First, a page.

An American Surgeon in Paris – A brief report from a Servier Traveling Fellow

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Ann Arbor, MI, USA


As the plane touched down on the tarmac at the Istanbul Ataturk airport, I realized that my horizons had just broadened substantially. Born in the central United States, I had rarely ventured beyond our nation’s borders. Yet here I sat in Turkey, my body unsure of what time it was, or what time even meant, anticipating new vistas and experiences. We were transported to the Hotel Marmara, a beautiful edifice in the commercial district of Istanbul on Taksim Square, a short cab ride from several of the most stunning sights in the city. We toured the Aya Sofia, a huge museum which started its life in 537 A.D. as a Christian basilica, subsequently became a mosque in 1453 after the capture of Istanbul by the Ottoman Turks, and finally became a museum in 1935 after the fall of the Ottoman Empire. We also entered the Blue Mosque, built between 1609 and 1616, and the Basilica Cisterns, a fantastic underground grotto full of the shadows of Roman architecture.

Working with Dr Jean-Luc Gerard in Paris.

Trips to bazaars, rug shops, and street cafés highlighted our stay in the city.

The meeting began with a beautiful dinner at the top of our hotel. Classic Middle Eastern cuisine and wine highlighted an evening spent meeting our European and Turkish counterparts. The next morning, the presentations commenced. While a notable percentage were in tongues I was unfamiliar with, I was still able to glean a great deal from them. Discussions involved prevention, epidemiology, and treatment of superficial and deep venous disease as well as venous thromboembolism. I found the presentations excellent and informative. My colleague Reagan and I presented our research on the outcomes of primary repair of traumatic venous injuries and factors predictive of poor outcome for deep venous stenting, respectively. Our presentations were both very well received; it was notable how much more lively the post-presentation discussions were at this meeting than at meetings I have attended in the United States.

At the conclusion of the meeting, we boarded a plane for Paris. We checked into our hotel in the 3rd district, one block from the Seine and within easy walking distance of Notre Dame Cathedral. We had no meetings scheduled that evening, so we sought out a local eatery, eschewing the touristy locations in favor of something an average Parisian might frequent. Fortunately, years of French lessons were not completely in vain. We found a small diner and ordered an excellent meal. The staff were extremely friendly and made our experience memorable.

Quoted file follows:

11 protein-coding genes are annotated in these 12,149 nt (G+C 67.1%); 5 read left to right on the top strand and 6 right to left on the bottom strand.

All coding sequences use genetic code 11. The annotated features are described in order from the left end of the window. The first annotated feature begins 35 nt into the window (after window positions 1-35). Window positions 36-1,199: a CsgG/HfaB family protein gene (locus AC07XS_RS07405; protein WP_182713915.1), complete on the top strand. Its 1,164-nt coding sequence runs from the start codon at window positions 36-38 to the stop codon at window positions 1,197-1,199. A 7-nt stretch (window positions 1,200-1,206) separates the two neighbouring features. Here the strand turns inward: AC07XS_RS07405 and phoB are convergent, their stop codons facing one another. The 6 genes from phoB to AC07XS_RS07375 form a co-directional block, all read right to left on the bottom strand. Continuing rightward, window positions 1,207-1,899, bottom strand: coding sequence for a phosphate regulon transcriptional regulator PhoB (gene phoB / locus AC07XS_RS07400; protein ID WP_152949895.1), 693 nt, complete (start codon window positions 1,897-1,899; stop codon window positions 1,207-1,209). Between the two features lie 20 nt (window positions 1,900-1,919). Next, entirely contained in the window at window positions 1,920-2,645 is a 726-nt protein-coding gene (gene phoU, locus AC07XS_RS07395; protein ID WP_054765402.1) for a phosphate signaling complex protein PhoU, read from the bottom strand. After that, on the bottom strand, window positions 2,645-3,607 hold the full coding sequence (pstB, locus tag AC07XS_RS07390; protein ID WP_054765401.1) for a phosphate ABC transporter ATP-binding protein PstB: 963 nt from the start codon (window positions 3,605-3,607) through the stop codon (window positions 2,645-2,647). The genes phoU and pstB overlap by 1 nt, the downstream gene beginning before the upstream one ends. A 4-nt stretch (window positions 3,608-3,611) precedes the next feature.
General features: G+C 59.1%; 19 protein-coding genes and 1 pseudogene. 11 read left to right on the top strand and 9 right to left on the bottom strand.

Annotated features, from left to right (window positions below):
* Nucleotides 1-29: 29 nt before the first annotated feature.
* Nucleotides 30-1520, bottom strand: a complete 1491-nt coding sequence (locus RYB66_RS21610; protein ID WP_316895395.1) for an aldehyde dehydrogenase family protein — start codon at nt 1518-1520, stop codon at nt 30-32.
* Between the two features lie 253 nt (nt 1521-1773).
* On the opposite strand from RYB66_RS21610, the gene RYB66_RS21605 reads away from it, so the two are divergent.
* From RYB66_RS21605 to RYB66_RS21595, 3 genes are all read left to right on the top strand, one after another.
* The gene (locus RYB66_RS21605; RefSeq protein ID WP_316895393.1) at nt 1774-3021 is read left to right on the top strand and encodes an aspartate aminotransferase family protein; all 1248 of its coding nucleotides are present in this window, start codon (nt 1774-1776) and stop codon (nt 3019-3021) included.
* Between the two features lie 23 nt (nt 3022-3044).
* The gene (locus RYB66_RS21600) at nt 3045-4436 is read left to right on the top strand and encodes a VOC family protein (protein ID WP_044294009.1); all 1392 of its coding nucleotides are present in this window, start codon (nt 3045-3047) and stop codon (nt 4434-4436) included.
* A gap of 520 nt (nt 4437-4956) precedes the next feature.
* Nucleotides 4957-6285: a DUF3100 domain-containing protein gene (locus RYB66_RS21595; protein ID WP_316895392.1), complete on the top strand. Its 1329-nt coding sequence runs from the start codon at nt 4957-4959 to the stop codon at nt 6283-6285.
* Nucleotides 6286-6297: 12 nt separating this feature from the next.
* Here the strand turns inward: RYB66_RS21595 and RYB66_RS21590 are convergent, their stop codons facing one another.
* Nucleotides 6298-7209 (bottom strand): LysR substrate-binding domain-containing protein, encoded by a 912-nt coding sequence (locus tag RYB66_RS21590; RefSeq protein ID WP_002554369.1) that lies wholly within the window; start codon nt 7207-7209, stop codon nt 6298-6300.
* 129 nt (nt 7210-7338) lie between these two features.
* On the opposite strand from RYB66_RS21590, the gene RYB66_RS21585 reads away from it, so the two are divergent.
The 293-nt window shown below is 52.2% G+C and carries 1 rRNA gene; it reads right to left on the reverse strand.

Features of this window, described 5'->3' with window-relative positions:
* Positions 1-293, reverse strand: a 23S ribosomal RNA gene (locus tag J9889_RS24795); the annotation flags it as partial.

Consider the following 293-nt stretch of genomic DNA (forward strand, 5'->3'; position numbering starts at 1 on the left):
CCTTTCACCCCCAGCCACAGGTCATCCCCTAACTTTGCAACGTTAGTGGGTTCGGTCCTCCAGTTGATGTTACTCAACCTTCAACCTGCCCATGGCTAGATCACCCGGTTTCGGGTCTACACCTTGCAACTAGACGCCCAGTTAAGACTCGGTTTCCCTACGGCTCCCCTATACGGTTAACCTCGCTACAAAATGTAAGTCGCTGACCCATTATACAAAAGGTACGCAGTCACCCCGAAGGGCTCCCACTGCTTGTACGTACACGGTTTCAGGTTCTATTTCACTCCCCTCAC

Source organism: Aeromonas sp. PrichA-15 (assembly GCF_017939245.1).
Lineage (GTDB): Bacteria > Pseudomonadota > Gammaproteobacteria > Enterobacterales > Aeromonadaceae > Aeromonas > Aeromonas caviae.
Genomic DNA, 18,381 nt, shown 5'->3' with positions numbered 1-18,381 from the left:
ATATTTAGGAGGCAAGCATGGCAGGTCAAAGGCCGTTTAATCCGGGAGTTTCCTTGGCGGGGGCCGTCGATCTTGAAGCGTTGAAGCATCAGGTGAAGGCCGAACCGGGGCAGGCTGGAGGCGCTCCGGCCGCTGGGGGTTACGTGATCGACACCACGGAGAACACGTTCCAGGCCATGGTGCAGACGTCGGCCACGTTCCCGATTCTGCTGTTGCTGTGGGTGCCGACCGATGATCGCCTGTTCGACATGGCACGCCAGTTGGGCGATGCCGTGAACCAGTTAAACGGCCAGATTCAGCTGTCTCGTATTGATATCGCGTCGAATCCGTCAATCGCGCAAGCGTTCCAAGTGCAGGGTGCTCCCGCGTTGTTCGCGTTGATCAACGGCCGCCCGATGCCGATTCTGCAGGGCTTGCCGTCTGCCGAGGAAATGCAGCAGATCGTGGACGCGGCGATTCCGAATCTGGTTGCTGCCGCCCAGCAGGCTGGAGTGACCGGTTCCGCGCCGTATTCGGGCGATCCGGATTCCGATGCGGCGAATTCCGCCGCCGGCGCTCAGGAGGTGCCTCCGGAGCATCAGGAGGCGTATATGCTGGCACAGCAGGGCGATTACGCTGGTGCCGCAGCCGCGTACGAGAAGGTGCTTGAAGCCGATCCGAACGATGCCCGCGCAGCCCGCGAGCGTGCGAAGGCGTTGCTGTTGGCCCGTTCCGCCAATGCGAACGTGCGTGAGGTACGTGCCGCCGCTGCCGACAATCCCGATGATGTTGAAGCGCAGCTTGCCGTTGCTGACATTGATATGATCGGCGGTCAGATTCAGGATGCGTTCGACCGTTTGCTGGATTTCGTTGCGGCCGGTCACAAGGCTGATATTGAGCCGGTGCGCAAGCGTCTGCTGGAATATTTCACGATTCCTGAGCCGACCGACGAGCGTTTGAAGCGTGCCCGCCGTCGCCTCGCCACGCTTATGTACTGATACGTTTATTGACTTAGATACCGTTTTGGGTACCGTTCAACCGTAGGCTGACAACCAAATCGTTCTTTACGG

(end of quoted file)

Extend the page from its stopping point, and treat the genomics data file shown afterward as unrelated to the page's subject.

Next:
The next morning, we were met at our hotel by a tour guide and chauffeur. We were given free rein to see whatever sights interested us. We toured the Place des Vosges, Notre Dame, the Sacre Coeur on Montmartre, and visited the Arc de Triomphe and Napoleon’s tomb at the Military Hospital. We briefly stopped at the Louvre, long enough to view the Mona Lisa, the Nike of Samothrace, and the Venus de Milo, as well as a few other notable exhibits. It was a breathtaking whirlwind tour through a city whose very cobblestones are steeped in hundreds of years of history.

Dinner that evening was on the top floor of the new Museum of Nature, located a stone’s throw from the Eiffel Tower. We had an excellent meal with our Servier hosts, and we had the opportunity to meet two of the surgeons who would be allowing us to observe their practice over the next two days, Dr Jean-Luc Gerard and Dr Christian Lebard. It was a very enjoyable evening topped off by the fact that my courageous traveling partner chose the calf’s head salad (“la tête de veau” en français, which gives a great deal of elegance to a dish that most Americans would have difficulty with).

The next morning we were transported to the Servier offices and laboratories where Françoise had arranged a tour and several presentations for us. We had the opportunity to see what major pharmaceutical and basic applications research projects their scientists are currently engaged in. Targeted molecular therapy for chronic venous disease was the major topic. It was very enjoyable meeting with these bright individuals. Their research efforts parallel many of those I have been involved with in our own academic research laboratories.